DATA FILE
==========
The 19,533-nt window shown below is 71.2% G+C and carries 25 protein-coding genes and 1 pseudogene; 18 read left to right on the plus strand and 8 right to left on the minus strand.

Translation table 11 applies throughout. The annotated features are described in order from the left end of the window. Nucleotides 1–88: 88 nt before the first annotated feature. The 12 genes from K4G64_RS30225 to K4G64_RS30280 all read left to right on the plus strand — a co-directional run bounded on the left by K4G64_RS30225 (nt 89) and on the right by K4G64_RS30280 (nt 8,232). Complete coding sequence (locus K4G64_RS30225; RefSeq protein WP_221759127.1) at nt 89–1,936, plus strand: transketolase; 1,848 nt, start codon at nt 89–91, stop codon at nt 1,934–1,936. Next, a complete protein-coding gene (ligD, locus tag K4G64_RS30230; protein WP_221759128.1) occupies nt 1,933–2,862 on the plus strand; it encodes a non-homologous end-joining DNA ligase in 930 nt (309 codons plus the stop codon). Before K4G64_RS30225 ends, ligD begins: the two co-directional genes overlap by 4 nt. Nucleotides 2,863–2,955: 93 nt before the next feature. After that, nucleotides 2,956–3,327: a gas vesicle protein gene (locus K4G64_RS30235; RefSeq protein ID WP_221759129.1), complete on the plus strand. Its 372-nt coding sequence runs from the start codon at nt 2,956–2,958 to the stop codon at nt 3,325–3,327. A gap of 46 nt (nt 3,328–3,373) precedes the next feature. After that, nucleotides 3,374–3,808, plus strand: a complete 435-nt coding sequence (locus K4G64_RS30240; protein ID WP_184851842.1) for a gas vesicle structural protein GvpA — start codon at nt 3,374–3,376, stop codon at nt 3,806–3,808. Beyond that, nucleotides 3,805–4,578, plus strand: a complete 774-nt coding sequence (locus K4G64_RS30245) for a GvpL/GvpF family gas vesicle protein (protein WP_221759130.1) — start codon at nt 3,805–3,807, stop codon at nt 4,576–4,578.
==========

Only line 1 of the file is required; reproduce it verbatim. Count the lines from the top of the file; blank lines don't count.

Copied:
The 19,533-nt window shown below is 71.2% G+C and carries 25 protein-coding genes and 1 pseudogene; 18 read left to right on the plus strand and 8 right to left on the minus strand.